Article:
But the story doesn’t end just there yet. The EC still has to receive my form, register me as an absent voter, send me my postal ballot, and have it received by the Returning Officer by 5pm of Polling Day for it to count. As I write this, I have paused to count very carefully, using all the digits that I have on my hand, and my feet too. There remain 20 days left till polling day.
Now some of you are probably wondering, isn’t this a bit too little, too late? In all honesty, it probably is. Postal communication between Malaysia and the UK takes an average of 7-10 days – each way. I haven’t accounted for the efficiency of the EC yet either. At the MHC, I was told that Form A should’ve arrived from the EC to be made available to absent voters at least 5 months ago, but had only just arrived and become available to those requesting it recently.
Rational choice theory predicts that if a cost-benefit analysis is taken into account, there is little, if hardly any, incentive for someone to go out and vote. Yet voter turnout has proven the contrary to be true time and time again. The phenomenon of voting continues to be one of the biggest dilemmas that proponents of rational choice theory have had to deal with.
But perhaps the rational choice theory has it right when it comes to absent voters and postal balloting. One could quite validly ask me why I decided to go through this quite possibly more than anything else, symbolic, process of registering as an absent voter and participating in the upcoming elections via postal voting. My answer would simply be “Well, why not?”
Indeed, there were many times when variations of the thought “Aiyoh, is this really worth all that effort?” reverberated through my mind as I navigated my way through the morass of bureaucracy involved. At the end of the day though, if for nothing else than posterity’s benefit, I am glad that I have, in my mind, done what I have been able to, in my capacity as a Malaysian citizen, to participate in the democratic process which underlines the way our country is supposed to be governed. And that should any Malaysian Students’ Club or Organization at institutions of higher learning abroad (hopefully before the next elections, whenever that happens), decide to put on their agendas the potentially powerful force of student voting and the possible impact it could have our country’s future, that my account may be of some use to them.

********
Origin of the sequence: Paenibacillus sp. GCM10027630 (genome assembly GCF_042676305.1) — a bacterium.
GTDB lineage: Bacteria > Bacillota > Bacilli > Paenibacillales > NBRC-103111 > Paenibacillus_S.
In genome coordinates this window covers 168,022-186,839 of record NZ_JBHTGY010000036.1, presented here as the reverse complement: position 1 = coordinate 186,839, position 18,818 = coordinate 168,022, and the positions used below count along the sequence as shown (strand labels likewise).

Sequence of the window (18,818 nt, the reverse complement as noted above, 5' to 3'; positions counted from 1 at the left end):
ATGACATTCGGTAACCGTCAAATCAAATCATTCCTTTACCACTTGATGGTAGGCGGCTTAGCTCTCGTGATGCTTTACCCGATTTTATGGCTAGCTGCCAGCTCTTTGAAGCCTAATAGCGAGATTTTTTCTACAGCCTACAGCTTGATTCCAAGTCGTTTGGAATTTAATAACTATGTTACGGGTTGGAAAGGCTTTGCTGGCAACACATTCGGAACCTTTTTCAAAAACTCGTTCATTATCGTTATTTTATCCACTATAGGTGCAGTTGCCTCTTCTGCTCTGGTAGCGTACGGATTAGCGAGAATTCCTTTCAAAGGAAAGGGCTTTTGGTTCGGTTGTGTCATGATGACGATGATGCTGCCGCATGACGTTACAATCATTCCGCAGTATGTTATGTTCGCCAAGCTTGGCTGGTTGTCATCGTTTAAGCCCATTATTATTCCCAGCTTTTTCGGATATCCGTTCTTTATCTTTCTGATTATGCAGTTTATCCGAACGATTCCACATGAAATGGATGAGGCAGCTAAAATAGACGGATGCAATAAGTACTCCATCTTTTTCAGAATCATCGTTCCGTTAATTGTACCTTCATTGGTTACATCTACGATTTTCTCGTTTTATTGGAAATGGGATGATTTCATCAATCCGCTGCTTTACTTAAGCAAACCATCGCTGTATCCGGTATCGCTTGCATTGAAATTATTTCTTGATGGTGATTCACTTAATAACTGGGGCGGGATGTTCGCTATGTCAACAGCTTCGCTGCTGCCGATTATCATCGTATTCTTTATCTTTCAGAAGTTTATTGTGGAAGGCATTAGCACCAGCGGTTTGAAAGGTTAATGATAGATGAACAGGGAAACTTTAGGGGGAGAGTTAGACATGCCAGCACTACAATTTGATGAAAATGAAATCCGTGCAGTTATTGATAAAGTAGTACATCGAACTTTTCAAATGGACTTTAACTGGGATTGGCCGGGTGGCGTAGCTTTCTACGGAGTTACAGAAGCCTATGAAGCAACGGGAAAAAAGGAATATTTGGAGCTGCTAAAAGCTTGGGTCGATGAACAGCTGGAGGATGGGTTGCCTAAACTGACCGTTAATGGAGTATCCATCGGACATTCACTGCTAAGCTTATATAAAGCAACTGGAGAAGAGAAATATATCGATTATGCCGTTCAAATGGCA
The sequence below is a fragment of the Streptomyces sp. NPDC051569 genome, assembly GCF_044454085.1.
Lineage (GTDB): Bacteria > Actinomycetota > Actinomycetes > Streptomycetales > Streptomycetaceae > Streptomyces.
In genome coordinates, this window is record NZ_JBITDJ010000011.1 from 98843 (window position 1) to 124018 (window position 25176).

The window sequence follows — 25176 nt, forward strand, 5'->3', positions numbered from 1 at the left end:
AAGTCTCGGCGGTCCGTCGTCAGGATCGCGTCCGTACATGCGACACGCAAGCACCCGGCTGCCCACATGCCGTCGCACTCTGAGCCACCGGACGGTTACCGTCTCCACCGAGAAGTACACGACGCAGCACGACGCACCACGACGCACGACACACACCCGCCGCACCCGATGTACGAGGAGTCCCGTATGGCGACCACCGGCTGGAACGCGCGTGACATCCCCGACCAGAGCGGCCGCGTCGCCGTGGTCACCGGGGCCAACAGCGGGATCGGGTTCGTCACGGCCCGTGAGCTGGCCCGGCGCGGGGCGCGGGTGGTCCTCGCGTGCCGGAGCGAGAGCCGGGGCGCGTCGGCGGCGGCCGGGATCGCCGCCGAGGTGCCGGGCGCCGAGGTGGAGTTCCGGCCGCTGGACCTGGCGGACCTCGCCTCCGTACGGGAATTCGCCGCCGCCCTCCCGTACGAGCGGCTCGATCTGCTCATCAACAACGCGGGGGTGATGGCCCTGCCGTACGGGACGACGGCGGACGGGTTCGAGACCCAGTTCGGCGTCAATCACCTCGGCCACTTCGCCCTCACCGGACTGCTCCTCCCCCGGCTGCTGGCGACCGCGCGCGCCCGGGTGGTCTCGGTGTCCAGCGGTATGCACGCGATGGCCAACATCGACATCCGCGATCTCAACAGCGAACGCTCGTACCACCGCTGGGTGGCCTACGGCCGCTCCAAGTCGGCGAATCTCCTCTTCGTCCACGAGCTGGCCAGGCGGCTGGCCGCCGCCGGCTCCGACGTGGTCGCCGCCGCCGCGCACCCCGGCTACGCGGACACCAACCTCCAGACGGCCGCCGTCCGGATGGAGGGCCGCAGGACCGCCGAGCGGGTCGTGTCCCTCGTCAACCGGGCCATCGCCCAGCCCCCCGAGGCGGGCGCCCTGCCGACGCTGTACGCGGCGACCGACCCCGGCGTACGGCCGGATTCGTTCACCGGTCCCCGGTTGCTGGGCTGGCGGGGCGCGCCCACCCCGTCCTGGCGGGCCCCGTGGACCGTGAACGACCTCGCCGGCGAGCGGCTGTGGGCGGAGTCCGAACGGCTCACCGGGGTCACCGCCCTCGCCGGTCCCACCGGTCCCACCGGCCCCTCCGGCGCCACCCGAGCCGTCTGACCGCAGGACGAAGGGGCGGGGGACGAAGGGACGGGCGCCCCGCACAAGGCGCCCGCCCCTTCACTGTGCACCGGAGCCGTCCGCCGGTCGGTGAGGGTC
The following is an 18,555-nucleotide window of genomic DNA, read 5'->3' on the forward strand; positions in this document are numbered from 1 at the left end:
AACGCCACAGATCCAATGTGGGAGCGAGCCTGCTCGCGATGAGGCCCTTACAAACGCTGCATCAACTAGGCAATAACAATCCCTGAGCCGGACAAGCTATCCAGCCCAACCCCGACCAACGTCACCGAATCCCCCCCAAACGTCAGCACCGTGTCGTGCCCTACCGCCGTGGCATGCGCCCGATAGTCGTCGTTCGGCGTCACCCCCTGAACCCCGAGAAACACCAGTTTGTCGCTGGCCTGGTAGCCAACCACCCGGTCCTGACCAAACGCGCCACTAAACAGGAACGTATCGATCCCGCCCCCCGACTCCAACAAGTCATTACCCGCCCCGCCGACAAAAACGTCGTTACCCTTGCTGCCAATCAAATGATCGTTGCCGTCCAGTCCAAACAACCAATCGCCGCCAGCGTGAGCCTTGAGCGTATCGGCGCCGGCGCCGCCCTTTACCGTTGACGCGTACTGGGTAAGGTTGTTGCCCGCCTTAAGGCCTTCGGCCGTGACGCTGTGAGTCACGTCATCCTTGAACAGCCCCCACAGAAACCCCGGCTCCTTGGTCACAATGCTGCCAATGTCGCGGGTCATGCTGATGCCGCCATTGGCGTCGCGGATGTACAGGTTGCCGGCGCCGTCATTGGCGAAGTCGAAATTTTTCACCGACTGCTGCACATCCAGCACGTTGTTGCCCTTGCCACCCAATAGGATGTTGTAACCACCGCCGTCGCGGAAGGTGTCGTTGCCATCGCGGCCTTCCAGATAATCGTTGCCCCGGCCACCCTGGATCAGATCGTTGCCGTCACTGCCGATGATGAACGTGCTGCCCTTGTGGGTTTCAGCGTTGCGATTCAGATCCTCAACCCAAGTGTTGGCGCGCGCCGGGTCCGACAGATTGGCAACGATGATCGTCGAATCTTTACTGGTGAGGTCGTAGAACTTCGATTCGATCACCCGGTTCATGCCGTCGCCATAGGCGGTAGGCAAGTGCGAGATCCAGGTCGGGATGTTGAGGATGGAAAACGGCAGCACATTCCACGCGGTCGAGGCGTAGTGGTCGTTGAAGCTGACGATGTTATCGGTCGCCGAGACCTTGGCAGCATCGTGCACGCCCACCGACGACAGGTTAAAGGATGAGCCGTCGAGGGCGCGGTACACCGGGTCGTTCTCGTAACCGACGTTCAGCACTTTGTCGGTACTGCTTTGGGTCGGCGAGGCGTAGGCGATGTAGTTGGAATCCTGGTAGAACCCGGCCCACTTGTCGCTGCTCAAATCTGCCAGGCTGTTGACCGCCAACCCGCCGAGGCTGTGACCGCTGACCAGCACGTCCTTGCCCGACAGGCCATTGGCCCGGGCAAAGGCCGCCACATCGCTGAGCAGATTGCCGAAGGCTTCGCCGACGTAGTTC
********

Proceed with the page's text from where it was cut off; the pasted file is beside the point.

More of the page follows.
So in a nutshell, here’s the process of registering as postal voter in seven relatively simple steps as I have found it to be:
- First, and probably most important of all: register as a voter with the Election Commission back home in Malaysia.
- Upon arrival/return abroad, hightail it to the High Commission/Embassy closest by and request for Form A.
- Fill up Form A with your voter information, have it witnessed by the Consular Officer at the High Commission/Embassy and then sent back to the Election Commission.
- Wait for Parliament to be dissolved and an election to be called for.
- Await arrival of postal ballot.
- Fill up postal ballot, send it back to the Election Commission and have it reach the Returning Officer by 5pm of Polling Day.
- *Sit back and hope that your votes will count and make a difference.
*Step 7 = optional
Marie Tan Kiak Li is pursuing a MSc in Political Sociology at the London School of Economics and Political Science. She hails from Penang, and enjoys embarking on and exploring seemingly futile life experiences and has learned to spot silver linings on most clouds.